Tools like the WHO checklist can lead to better surgical outcomes in countries with limited resources. Shutterstock
But implementation is still poor in most African countries.
A recent report in The Lancet medical journal suggests that at least 4·2 million people worldwide die within 30 days of surgery each year. Half of these deaths occur in low- and middle-income countries. This number of postoperative deaths accounts for 7·7% of all deaths globally, making it the third greatest contributor to deaths, after heart disease and stroke.
This might in fact be an underestimate as little is known about the quality of surgery globally. This is because robust reports of postoperative death rates are available for only 29 countries.
Surgery and anaesthesia have long been neglected in global health given the need to focus on communicable diseases. However, the 2016 World Health Assembly emphasised universal care for all, including strengthening of surgery and anaesthesia. Only 12% of the specialist surgical workforce practice in Africa and Asia, where a third of the world’s population lives.
This inequality and the lack of access to safe surgical interventions in low and middle-income countries lead to unacceptably high rates of morbidity and mortality.
During our research in East Africa we set out to determine the knowledge of anaesthetists and their attitudes towards the use of the WHO checklist for surgical patients in national referral hospitals. We found that only a quarter of the anaesthetists we interviewed at the main teaching and referral hospitals used the WHO’s Safe Surgical Checklist. Results from our research in Uganda paint a similarly dismal picture.
In separate research to access the pre and post operative care for mothers giving birth in Uganda, we also found that only 34% of the 64 hospitals we surveyed used the WHO safe surgical checklist. This study covered 100% of the government regional referral hospitals, 16% of government district hospitals and 33% of all private hospitals in Uganda.
Our results point to the need to implement essential tools like the WHO checklists. This is because they have been shown to lead to better surgical outcomes; and would possibly have more impact in countries facing challenges such as shortages of surgical specialists, drugs and equipment.
What we found
We conducted a survey from February 2013 to March 2014 in the main referral hospitals in hospitals in Uganda, Kenya, Tanzania, Rwanda and Burundi. During the survey we interviewed 85 anaesthetists working in the obstetric theatres in these national referral hospitals. We asked questions to determine their knowledge of the WHO Safe Surgical Checklist, and its availability and use at the various hospitals.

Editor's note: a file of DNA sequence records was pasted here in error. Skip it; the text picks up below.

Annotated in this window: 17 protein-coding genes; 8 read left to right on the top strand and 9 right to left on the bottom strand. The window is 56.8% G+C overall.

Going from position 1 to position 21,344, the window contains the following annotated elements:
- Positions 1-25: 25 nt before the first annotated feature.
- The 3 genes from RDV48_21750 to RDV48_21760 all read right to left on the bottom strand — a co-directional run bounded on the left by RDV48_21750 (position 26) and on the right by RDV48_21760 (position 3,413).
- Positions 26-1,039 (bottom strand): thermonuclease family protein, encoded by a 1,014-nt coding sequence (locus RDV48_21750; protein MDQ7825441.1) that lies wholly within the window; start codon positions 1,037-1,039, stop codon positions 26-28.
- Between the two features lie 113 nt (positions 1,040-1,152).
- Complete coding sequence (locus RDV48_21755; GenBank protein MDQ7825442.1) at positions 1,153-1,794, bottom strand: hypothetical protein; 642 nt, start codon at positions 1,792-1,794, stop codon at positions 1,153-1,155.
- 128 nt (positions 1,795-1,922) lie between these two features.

We found that only 25% of the anaesthetists regularly used the WHO safe surgical checklist. None of the anaesthetists in Mulago Hospital (Uganda) or Centre Hospitalo-Universitaire de Kamenge (Burundi) used the checklist, mainly because it was not available.
In Muhimbili Hospital in Tanzania only 65% of anaesthetists used the checklist. Only 19% in Kenyatta Hospital in Kenya and 36% in Centre Hospitalier Universitaire de Kigali in Rwanda used it.
None of the hospitals had anyone responsible for ensuring that the surgical checklist is available in each theatre, or checking that all members of the surgical team implement it.
Muhimbili Hospital in Tanzania had a locally designed pre-anaesthesia checklist for caesarean sections, which included machine, drugs and airway equipment checks. But 57% of the anaesthetists reported that it was not generally available for use.
What needs to be done
It’s necessary to make the WHO’s surgical checklist available, to train the surgical team on its importance and to identify local anaesthetists to champion its implementation in East Africa and other resource limited countries.
The ministries of health in the participating countries need to issue directives for the implementation of the WHO checklist in all hospitals that conduct surgery in order to improve surgical outcomes.
The Conversation Africa The Conversation Africa is an independent source of news and views from the academic and research community. Its aim is to promote better understanding of current affairs and complex issues, and allow for a better quality of public discourse and conversation. Go to: https://theconversation.com/africa
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